O.C.D. and the pandemic
Most people behave in one or more ways that others may consider peculiar, and I am no exception. I want my clothes to match, from shoes to eyeglasses and everything in between (including underwear — a challenge when packing for a trip). If visitors use my kitchen, they’re asked to put things back exactly where they were found. In arranging my furniture, countertops and wall-hangings, I strive for symmetry. And I label packaged foods with their expiration dates and place them in my pantry in date order.
I know I’m not the only one with quirks like these that others may consider “so O.C.D.”, a reference to obsessive-compulsive disorder. But the clinical syndrome, in which people have unbidden recurring thoughts that lead to repetitive habits, is far more than a collection of quirky behaviours. Rather, it is a highly distressing and chronic neuropsychological condition that can trigger serious anxiety and make it difficult to function well in school, at work or at home.
For someone with O.C.D., certain circumstances or actions that most people would consider harmless, like touching a doorknob, are believed to have potentially dire consequences that require extreme corrective responses, if not total avoidance. A person may so fear germs, for example, that shaking someone’s hand can compel them to wash their own hand 10, 20 or even 30 times to be sure it’s clean.
For many, the Covid-19 pandemic only made things worse. Past research has found a potential correlation between traumatic experience and increased risk of developing O.C.D. as well as worsening symptoms. A person with O.C.D. who already believes dangerous germs lurk everywhere would, understandably, have become paralysed with anxiety by the spread of the novel coronavirus. And indeed, a Danish study found that the early months of the pandemic resulted in increased anxiety and other symptoms in both newly diagnosed and previously treated O.C.D. patients aged seven to 21.
How serious is it?
It is not hard to see how the disorder can be so disruptive. A person with O.C.D. who is concerned that they may fail to lock the door, for example, may feel compelled to unlock and relock it over and over. Or they may become unduly stressed and anticipate disaster if a strict routine, like switching a light on and off 10 times, is not followed before leaving a room. Some people with O.C.D. are plagued by taboo thoughts about sex or religion or by a fear of harming themselves or others.
How is it treated?
“Until the mid-1980s, O.C.D. was considered untreatable,” said Caleb W. Lack, a professor of psychology at the University of Central Oklahoma. But now, he said, there are three evidence-based therapies that may be effective, even for the most severely afflicted: psychotherapy, pharmacology and a technique called transcranial magnetic stimulation, which sends magnetic pulses to specific areas of the brain.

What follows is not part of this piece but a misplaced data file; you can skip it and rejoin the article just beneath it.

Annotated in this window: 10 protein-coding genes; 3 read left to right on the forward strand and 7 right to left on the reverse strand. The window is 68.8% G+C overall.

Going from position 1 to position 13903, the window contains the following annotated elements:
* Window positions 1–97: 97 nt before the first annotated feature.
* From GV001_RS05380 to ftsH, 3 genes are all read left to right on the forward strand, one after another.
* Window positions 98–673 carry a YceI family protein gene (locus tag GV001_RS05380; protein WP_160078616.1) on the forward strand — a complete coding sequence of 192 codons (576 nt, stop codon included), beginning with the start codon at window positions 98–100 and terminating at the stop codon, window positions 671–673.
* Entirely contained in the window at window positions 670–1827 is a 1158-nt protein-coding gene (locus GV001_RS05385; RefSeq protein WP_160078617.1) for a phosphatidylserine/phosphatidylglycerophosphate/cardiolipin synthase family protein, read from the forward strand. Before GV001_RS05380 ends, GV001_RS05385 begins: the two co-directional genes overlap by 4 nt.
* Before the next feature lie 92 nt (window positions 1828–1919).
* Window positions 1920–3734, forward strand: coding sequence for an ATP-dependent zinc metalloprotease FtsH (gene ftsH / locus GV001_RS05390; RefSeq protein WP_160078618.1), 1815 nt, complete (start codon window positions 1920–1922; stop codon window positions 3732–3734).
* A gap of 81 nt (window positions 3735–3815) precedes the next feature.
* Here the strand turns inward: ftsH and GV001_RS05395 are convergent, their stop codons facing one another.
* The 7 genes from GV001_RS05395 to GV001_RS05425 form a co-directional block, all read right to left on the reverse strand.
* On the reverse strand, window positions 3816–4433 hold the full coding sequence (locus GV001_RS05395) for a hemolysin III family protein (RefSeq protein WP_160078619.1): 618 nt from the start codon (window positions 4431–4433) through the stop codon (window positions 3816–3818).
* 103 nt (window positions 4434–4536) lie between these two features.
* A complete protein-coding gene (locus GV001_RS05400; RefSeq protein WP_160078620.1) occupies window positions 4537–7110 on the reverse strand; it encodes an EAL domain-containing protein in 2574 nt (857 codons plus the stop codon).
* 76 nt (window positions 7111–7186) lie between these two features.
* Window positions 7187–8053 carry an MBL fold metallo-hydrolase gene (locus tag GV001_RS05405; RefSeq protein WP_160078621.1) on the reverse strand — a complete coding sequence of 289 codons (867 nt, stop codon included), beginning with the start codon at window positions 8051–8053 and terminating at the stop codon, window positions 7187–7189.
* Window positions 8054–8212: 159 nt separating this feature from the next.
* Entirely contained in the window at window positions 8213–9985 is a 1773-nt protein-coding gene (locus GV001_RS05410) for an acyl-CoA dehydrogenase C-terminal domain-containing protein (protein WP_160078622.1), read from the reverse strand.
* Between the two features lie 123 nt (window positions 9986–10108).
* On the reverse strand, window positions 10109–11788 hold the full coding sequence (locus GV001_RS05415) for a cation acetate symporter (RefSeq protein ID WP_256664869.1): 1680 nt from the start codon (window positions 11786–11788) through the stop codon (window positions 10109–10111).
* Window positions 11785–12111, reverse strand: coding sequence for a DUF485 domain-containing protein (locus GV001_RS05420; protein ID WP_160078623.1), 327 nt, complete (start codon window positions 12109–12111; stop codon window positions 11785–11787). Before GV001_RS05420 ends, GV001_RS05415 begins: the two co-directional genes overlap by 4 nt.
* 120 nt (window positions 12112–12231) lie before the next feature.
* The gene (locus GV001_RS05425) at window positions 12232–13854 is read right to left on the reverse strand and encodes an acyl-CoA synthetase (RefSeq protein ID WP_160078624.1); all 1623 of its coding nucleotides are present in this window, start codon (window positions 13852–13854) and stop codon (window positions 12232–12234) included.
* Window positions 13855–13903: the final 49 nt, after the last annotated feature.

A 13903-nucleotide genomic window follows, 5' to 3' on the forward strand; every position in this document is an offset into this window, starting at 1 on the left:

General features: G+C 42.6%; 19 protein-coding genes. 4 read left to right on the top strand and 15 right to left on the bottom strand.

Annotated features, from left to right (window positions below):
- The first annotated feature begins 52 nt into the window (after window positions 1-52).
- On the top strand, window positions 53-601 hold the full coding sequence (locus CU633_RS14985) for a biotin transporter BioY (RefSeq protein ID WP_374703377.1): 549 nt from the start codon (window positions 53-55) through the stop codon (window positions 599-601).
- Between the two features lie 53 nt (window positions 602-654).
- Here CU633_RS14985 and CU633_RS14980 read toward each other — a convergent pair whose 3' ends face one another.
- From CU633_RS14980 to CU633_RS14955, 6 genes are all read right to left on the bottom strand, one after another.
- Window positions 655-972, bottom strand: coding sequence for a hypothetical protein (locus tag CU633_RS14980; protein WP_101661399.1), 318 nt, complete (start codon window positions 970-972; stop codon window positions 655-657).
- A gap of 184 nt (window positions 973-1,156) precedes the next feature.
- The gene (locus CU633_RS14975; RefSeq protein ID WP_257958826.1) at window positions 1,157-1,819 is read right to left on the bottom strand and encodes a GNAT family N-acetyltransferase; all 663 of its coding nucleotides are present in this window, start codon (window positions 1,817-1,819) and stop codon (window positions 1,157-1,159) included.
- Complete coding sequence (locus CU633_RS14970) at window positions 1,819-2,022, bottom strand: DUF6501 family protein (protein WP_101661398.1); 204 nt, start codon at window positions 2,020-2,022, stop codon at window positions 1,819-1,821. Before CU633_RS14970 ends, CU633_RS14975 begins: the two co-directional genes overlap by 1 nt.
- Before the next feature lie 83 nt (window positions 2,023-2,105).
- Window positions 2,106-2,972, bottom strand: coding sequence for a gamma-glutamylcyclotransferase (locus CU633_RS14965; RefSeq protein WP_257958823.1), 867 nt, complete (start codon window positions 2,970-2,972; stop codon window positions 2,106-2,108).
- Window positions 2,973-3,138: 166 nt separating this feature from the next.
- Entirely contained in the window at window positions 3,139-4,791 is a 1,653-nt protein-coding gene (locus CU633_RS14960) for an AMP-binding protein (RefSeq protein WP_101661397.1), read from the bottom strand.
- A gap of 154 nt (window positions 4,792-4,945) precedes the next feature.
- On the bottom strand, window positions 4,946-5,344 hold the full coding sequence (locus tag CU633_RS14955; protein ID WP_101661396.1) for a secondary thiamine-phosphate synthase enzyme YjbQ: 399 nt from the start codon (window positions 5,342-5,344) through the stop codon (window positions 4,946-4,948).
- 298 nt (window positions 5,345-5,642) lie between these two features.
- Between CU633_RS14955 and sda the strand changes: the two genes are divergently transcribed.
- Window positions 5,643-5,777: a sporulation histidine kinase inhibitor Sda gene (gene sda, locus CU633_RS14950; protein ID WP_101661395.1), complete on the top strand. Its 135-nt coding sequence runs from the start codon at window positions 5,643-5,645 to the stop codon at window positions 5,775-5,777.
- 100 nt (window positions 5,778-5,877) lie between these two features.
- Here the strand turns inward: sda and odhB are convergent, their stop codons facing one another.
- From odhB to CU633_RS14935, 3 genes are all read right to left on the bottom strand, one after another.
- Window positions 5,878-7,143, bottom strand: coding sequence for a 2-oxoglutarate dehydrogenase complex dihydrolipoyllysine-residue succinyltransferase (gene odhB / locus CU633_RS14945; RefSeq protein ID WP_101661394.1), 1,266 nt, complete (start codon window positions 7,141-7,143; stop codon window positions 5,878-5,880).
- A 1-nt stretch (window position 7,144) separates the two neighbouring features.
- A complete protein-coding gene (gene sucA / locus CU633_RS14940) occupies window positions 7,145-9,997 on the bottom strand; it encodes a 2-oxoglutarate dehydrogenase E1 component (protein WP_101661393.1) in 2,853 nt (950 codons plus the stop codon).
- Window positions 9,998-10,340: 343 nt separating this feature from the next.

Most patients are initially offered a form of cognitive behavioural therapy, called exposure and response prevention. Starting with something least likely to elicit anxiety — for example, showing a used tissue to people with an obsessive fear of contamination — patients are encouraged to resist a compulsive response, like repeated handwashing. Patients are taught to engage in “self-talk,” exploring the often irrational thoughts that are going through their heads, until their anxiety level declines.
When they see that no illness has resulted from viewing the tissue, the therapy can progress to a more provocative exposure, like touching the tissue, and so forth, until they overcome their unrealistic fear of contamination. For especially fearful patients, this therapeutic approach is often combined with a medication that counters depression or anxiety.
One silver lining of the pandemic is that it may have allowed more people to get treated remotely through online health services. “With telemedicine, we’re able to do very effective treatment for patients, no matter where they may live in relation to the therapist,” Dr Lack said.
For highly impaired patients for whom nothing else has worked, the latest option is transcranial magnetic stimulation, or T.M.S., a non-invasive technique that stimulates nerve cells in the brain and helps to redirect neural circuits that are involved in obsessive thoughts and compulsions. “It’s as if the brain is stuck in a rut, and T.M.S. helps the brain circuitry get on a different path,” Dr Lack explained. As with exposure and response prevention, he said, T.M.S. uses provocative exposures, but combines them with magnetic stimulation to help the brain more effectively resist the urge to respond.
Bradley Riemann, a psychologist at Rogers Behavioural Health System in Oconomowoc, US, said too often parents inadvertently reinforce the problem by clearing a path so that their child can avoid their obsessive fear and resulting compulsive response. For example, they might routinely open doors for a child fearful of contamination.